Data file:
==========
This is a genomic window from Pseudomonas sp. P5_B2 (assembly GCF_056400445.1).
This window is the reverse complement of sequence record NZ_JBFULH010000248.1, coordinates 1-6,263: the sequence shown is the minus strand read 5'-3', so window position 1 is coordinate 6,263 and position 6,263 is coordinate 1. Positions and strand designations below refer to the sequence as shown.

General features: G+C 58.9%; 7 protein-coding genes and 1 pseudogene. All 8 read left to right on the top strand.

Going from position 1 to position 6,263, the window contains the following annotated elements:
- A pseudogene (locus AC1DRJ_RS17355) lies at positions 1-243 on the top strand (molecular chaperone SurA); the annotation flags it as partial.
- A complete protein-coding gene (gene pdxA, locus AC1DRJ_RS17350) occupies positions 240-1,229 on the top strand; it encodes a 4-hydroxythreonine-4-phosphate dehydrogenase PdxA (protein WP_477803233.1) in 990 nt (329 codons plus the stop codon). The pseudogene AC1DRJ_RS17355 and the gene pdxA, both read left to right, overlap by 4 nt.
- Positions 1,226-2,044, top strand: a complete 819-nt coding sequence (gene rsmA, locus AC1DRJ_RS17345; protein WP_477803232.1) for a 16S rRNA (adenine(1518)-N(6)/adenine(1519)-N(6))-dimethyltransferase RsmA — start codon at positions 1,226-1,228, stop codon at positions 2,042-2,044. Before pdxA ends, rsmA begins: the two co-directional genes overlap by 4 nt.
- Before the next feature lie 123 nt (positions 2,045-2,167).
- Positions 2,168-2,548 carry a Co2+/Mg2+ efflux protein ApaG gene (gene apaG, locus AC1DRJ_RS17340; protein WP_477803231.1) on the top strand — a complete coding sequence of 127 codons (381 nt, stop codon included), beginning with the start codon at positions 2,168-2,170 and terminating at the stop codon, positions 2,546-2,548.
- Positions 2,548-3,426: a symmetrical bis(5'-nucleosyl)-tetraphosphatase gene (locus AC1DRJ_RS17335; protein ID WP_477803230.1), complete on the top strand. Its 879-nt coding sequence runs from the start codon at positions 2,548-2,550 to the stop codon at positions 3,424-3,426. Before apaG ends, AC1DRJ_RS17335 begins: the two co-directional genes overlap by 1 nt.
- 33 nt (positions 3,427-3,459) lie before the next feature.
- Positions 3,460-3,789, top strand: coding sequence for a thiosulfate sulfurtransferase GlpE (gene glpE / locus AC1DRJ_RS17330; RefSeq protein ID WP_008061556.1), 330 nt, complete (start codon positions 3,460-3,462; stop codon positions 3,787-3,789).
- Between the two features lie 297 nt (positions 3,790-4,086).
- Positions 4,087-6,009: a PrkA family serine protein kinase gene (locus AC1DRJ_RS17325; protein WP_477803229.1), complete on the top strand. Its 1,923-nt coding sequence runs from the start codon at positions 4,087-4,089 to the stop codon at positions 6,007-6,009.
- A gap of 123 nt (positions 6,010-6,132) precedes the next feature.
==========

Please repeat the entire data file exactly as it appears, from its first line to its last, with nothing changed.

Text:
This is a genomic window from Pseudomonas sp. P5_B2 (assembly GCF_056400445.1).
This window is the reverse complement of sequence record NZ_JBFULH010000248.1, coordinates 1-6,263: the sequence shown is the minus strand read 5'-3', so window position 1 is coordinate 6,263 and position 6,263 is coordinate 1. Positions and strand designations below refer to the sequence as shown.

General features: G+C 58.9%; 7 protein-coding genes and 1 pseudogene. All 8 read left to right on the top strand.

Going from position 1 to position 6,263, the window contains the following annotated elements:
- A pseudogene (locus AC1DRJ_RS17355) lies at positions 1-243 on the top strand (molecular chaperone SurA); the annotation flags it as partial.
- A complete protein-coding gene (gene pdxA, locus AC1DRJ_RS17350) occupies positions 240-1,229 on the top strand; it encodes a 4-hydroxythreonine-4-phosphate dehydrogenase PdxA (protein WP_477803233.1) in 990 nt (329 codons plus the stop codon). The pseudogene AC1DRJ_RS17355 and the gene pdxA, both read left to right, overlap by 4 nt.
- Positions 1,226-2,044, top strand: a complete 819-nt coding sequence (gene rsmA, locus AC1DRJ_RS17345; protein WP_477803232.1) for a 16S rRNA (adenine(1518)-N(6)/adenine(1519)-N(6))-dimethyltransferase RsmA — start codon at positions 1,226-1,228, stop codon at positions 2,042-2,044. Before pdxA ends, rsmA begins: the two co-directional genes overlap by 4 nt.
- Before the next feature lie 123 nt (positions 2,045-2,167).
- Positions 2,168-2,548 carry a Co2+/Mg2+ efflux protein ApaG gene (gene apaG, locus AC1DRJ_RS17340; protein WP_477803231.1) on the top strand — a complete coding sequence of 127 codons (381 nt, stop codon included), beginning with the start codon at positions 2,168-2,170 and terminating at the stop codon, positions 2,546-2,548.
- Positions 2,548-3,426: a symmetrical bis(5'-nucleosyl)-tetraphosphatase gene (locus AC1DRJ_RS17335; protein ID WP_477803230.1), complete on the top strand. Its 879-nt coding sequence runs from the start codon at positions 2,548-2,550 to the stop codon at positions 3,424-3,426. Before apaG ends, AC1DRJ_RS17335 begins: the two co-directional genes overlap by 1 nt.
- 33 nt (positions 3,427-3,459) lie before the next feature.
- Positions 3,460-3,789, top strand: coding sequence for a thiosulfate sulfurtransferase GlpE (gene glpE / locus AC1DRJ_RS17330; RefSeq protein ID WP_008061556.1), 330 nt, complete (start codon positions 3,460-3,462; stop codon positions 3,787-3,789).
- Between the two features lie 297 nt (positions 3,790-4,086).
- Positions 4,087-6,009: a PrkA family serine protein kinase gene (locus AC1DRJ_RS17325; protein WP_477803229.1), complete on the top strand. Its 1,923-nt coding sequence runs from the start codon at positions 4,087-4,089 to the stop codon at positions 6,007-6,009.
- A gap of 123 nt (positions 6,010-6,132) precedes the next feature.